Game of skill

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Backgammon is a game of skill.[citation needed] Strategy can give players advantages, but there is also an element of chance.

A game of skill is a game where the outcome is determined mainly by mental or physical skill, rather than chance.[1]

Alternatively, a game of chance is one where its outcome is strongly influenced by some randomizing device, such as dice, spinning tops, playing cards, roulette wheels, or numbered balls drawn from a container.

While a game of chance may have some skill element to it, chance generally plays a greater role in determining its outcome. A game of skill may also may have elements of chance, but skill plays a greater role in determining its outcome.

Some commonly played games of skill include: collectible card games, contract bridge, backgammon and mahjong.[2]

However, most games of skill also involve a degree of chance, due to natural aspects of the environment, a randomizing device (such as dice, playing cards or a coin flip), or guessing due to incomplete information. Some games where skill is a component alongside gambling and strategy such as poker may involve the application of such methods as mathematical probability and game theory, bluffing, and other forms of psychological warfare.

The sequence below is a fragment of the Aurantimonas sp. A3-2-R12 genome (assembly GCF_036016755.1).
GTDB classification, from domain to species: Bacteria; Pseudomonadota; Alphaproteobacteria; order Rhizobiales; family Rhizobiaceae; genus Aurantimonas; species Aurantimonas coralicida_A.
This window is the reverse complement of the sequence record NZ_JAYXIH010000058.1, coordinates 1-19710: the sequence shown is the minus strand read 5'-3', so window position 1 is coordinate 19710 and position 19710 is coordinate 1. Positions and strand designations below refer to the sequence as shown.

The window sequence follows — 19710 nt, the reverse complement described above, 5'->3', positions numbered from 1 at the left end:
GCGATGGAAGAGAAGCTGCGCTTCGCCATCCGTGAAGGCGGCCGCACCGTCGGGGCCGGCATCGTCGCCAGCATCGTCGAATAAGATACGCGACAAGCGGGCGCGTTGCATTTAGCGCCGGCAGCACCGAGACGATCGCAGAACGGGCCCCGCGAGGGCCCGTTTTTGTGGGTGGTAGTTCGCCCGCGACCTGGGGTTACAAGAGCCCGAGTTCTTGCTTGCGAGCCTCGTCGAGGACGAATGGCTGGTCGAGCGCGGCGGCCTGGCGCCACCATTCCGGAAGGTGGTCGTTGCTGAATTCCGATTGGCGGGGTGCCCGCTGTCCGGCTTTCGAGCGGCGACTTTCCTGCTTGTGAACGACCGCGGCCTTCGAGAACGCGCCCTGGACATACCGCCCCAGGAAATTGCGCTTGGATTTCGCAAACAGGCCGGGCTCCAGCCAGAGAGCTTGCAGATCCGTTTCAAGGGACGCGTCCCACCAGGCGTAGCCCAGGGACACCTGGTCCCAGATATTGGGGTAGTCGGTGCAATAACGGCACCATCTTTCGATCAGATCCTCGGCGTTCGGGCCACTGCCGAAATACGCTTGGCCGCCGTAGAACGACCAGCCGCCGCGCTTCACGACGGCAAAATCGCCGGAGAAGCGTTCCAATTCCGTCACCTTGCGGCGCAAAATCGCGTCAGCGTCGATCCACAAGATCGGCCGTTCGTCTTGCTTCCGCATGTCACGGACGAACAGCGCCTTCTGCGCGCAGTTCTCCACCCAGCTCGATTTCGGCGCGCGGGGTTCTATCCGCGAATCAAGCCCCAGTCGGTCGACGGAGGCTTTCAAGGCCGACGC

Legal meaning[edit]

The distinction between "chance" and "skill" has legal significance in countries where chance games are treated differently from skill games. The legal distinction is often vague and varies widely from one jurisdiction to the next.

In a number of countries like Germany, whether a game is considered of skill has legal implications with respect to whether money bets on the game's outcome are considered gambling or not. For example, poker is legally considered a game of chance in Germany[3] (thus only allowed in casinos), whereas a tournament of skat is considered a game of skill and competitions with money prizes are allowed.[4] Alternatively, poker has been ruled by a New York judge as a game of skill[5] rather than chance.

See also[edit]

References[edit]

  1. ^ Dervishi, Kay (2019-06-18). "Other games of chance and skill on Albany's agenda". CSNY. Retrieved 2018-06-25.
  2. ^ David Carter (9 November 2010). Money Games: Profiting from the Convergence of Sports and Entertainment. Stanford University Press. pp. 169–. ISBN 978-0-8047-7679-0.
  3. ^ "Poker". Administration of Saxony. Retrieved 2019-12-07.
  4. ^ A. C. Spapens; Toine Spapens; Alan Littler; Cyrille Fijnaut (2008). Crime, Addiction and the Regulation of Gambling. BRILL. p. 143. ISBN 978-90-04-17218-0.
  5. ^ Secret, Mosi (21 August 2012). "Poker, a Game of Skill, Is Not Truly Gambling, a Judge Rules". The New York Times. Retrieved 2018-06-25.